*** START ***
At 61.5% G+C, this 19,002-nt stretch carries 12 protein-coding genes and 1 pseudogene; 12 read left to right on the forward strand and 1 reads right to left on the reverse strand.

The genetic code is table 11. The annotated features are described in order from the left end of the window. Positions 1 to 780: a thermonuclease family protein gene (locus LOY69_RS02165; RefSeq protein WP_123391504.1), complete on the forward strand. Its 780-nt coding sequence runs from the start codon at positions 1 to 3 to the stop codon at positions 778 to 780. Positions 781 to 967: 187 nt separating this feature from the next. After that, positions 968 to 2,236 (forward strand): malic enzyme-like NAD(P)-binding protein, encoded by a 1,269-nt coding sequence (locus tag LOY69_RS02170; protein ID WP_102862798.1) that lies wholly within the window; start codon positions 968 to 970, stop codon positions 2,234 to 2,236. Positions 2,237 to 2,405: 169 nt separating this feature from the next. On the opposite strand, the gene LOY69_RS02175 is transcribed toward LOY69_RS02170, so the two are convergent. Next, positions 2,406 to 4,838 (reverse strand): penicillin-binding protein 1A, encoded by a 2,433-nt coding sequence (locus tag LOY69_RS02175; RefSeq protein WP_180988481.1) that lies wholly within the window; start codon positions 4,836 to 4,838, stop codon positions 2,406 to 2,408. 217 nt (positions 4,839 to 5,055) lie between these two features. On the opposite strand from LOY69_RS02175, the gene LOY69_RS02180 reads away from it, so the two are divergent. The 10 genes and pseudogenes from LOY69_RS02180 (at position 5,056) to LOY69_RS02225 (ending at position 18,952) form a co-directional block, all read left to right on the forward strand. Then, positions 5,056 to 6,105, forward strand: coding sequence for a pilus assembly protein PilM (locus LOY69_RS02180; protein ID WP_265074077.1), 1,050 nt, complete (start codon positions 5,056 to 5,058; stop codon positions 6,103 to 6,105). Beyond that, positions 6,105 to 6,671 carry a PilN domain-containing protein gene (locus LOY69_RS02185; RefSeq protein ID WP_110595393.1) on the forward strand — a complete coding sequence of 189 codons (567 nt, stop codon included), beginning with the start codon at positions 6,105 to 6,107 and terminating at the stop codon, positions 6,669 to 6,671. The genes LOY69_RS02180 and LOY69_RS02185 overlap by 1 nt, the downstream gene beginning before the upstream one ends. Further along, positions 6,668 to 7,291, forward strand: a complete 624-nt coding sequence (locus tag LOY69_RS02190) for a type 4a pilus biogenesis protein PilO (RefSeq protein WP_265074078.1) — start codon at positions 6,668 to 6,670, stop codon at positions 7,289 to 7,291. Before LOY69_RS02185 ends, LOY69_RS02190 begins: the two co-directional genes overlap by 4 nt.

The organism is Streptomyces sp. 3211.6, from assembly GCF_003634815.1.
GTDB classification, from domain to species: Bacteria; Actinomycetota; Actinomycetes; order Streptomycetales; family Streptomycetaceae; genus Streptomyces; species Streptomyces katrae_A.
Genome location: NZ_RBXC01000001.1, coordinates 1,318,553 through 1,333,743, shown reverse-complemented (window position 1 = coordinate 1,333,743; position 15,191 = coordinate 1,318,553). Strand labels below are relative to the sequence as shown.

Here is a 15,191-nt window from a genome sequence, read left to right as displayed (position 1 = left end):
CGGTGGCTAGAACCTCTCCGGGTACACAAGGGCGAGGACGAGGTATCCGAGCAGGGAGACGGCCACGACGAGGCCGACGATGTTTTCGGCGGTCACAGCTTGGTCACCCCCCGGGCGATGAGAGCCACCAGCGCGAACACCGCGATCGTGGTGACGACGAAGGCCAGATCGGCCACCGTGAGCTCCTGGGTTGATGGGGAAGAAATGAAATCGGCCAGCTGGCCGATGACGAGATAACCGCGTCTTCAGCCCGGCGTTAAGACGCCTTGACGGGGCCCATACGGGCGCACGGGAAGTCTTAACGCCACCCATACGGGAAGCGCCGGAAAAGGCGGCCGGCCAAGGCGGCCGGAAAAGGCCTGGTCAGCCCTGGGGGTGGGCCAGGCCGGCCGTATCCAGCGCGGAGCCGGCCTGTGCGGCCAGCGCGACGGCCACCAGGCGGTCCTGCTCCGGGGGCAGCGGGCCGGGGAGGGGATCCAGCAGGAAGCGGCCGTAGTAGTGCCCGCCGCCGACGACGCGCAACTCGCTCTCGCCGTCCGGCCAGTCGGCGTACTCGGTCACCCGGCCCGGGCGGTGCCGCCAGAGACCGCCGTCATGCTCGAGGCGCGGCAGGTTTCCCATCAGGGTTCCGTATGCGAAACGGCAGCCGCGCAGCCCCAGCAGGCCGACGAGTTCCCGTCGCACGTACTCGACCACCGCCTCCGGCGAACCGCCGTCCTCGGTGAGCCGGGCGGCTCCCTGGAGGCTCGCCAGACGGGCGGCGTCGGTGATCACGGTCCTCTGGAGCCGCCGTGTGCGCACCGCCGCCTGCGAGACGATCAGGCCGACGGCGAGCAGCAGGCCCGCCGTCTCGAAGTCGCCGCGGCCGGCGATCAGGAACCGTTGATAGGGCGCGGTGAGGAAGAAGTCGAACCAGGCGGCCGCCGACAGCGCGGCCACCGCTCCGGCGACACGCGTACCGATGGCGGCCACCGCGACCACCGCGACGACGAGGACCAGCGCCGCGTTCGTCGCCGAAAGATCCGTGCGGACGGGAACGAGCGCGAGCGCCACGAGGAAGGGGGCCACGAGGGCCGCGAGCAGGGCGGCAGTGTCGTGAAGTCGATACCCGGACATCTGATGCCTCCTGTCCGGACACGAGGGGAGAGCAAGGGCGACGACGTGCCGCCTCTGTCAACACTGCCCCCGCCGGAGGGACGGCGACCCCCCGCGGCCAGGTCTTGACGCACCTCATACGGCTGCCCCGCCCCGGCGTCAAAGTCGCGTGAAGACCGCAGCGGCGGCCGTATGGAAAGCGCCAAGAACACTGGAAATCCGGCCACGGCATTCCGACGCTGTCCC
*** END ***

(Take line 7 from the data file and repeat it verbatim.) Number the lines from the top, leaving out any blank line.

CGGTGGCTAGAACCTCTCCGGGTACACAAGGGCGAGGACGAGGTATCCGAGCAGGGAGACGGCCACGACGAGGCCGACGATGTTTTCGGCGGTCACAGCTTGGTCACCCCCCGGGCGATGAGAGCCACCAGCGCGAACACCGCGATCGTGGTGACGACGAAGGCCAGATCGGCCACCGTGAGCTCCTGGGTTGATGGGGAAGAAATGAAATCGGCCAGCTGGCCGATGACGAGATAACCGCGTCTTCAGCCCGGCGTTAAGACGCCTTGACGGGGCCCATACGGGCGCACGGGAAGTCTTAACGCCACCCATACGGGAAGCGCCGGAAAAGGCGGCCGGCCAAGGCGGCCGGAAAAGGCCTGGTCAGCCCTGGGGGTGGGCCAGGCCGGCCGTATCCAGCGCGGAGCCGGCCTGTGCGGCCAGCGCGACGGCCACCAGGCGGTCCTGCTCCGGGGGCAGCGGGCCGGGGAGGGGATCCAGCAGGAAGCGGCCGTAGTAGTGCCCGCCGCCGACGACGCGCAACTCGCTCTCGCCGTCCGGCCAGTCGGCGTACTCGGTCACCCGGCCCGGGCGGTGCCGCCAGAGACCGCCGTCATGCTCGAGGCGCGGCAGGTTTCCCATCAGGGTTCCGTATGCGAAACGGCAGCCGCGCAGCCCCAGCAGGCCGACGAGTTCCCGTCGCACGTACTCGACCACCGCCTCCGGCGAACCGCCGTCCTCGGTGAGCCGGGCGGCTCCCTGGAGGCTCGCCAGACGGGCGGCGTCGGTGATCACGGTCCTCTGGAGCCGCCGTGTGCGCACCGCCGCCTGCGAGACGATCAGGCCGACGGCGAGCAGCAGGCCCGCCGTCTCGAAGTCGCCGCGGCCGGCGATCAGGAACCGTTGATAGGGCGCGGTGAGGAAGAAGTCGAACCAGGCGGCCGCCGACAGCGCGGCCACCGCTCCGGCGACACGCGTACCGATGGCGGCCACCGCGACCACCGCGACGACGAGGACCAGCGCCGCGTTCGTCGCCGAAAGATCCGTGCGGACGGGAACGAGCGCGAGCGCCACGAGGAAGGGGGCCACGAGGGCCGCGAGCAGGGCGGCAGTGTCGTGAAGTCGATACCCGGACATCTGATGCCTCCTGTCCGGACACGAGGGGAGAGCAAGGGCGACGACGTGCCGCCTCTGTCAACACTGCCCCCGCCGGAGGGACGGCGACCCCCCGCGGCCAGGTCTTGACGCACCTCATACGGCTGCCCCGCCCCGGCGTCAAAGTCGCGTGAAGACCGCAGCGGCGGCCGTATGGAAAGCGCCAAGAACACTGGAAATCCGGCCACGGCATTCCGACGCTGTCCC